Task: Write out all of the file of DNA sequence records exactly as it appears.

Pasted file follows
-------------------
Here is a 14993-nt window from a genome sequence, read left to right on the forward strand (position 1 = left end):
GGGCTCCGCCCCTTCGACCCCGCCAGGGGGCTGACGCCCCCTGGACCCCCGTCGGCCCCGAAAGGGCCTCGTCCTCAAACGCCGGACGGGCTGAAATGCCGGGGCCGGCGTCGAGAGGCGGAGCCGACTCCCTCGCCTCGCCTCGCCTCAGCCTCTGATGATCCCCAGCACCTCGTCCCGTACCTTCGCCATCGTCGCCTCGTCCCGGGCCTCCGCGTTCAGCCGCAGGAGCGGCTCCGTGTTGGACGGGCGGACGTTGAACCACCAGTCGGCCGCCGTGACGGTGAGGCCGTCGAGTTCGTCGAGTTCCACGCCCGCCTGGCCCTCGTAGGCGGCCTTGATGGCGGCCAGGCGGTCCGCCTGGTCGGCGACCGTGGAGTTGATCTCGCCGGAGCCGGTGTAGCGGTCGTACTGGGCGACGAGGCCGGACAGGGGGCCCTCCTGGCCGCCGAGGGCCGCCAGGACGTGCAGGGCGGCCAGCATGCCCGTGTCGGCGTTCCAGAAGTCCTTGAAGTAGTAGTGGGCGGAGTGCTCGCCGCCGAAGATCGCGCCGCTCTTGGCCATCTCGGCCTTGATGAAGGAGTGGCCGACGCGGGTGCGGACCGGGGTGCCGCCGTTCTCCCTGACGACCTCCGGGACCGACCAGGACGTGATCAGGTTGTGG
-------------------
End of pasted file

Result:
Here is a 14993-nt window from a genome sequence, read left to right on the forward strand (position 1 = left end):
GGGCTCCGCCCCTTCGACCCCGCCAGGGGGCTGACGCCCCCTGGACCCCCGTCGGCCCCGAAAGGGCCTCGTCCTCAAACGCCGGACGGGCTGAAATGCCGGGGCCGGCGTCGAGAGGCGGAGCCGACTCCCTCGCCTCGCCTCGCCTCAGCCTCTGATGATCCCCAGCACCTCGTCCCGTACCTTCGCCATCGTCGCCTCGTCCCGGGCCTCCGCGTTCAGCCGCAGGAGCGGCTCCGTGTTGGACGGGCGGACGTTGAACCACCAGTCGGCCGCCGTGACGGTGAGGCCGTCGAGTTCGTCGAGTTCCACGCCCGCCTGGCCCTCGTAGGCGGCCTTGATGGCGGCCAGGCGGTCCGCCTGGTCGGCGACCGTGGAGTTGATCTCGCCGGAGCCGGTGTAGCGGTCGTACTGGGCGACGAGGCCGGACAGGGGGCCCTCCTGGCCGCCGAGGGCCGCCAGGACGTGCAGGGCGGCCAGCATGCCCGTGTCGGCGTTCCAGAAGTCCTTGAAGTAGTAGTGGGCGGAGTGCTCGCCGCCGAAGATCGCGCCGCTCTTGGCCATCTCGGCCTTGATGAAGGAGTGGCCGACGCGGGTGCGGACCGGGGTGCCGCCGTTCTCCCTGACGACCTCCGGGACCGACCAGGACGTGATCAGGTTGTGG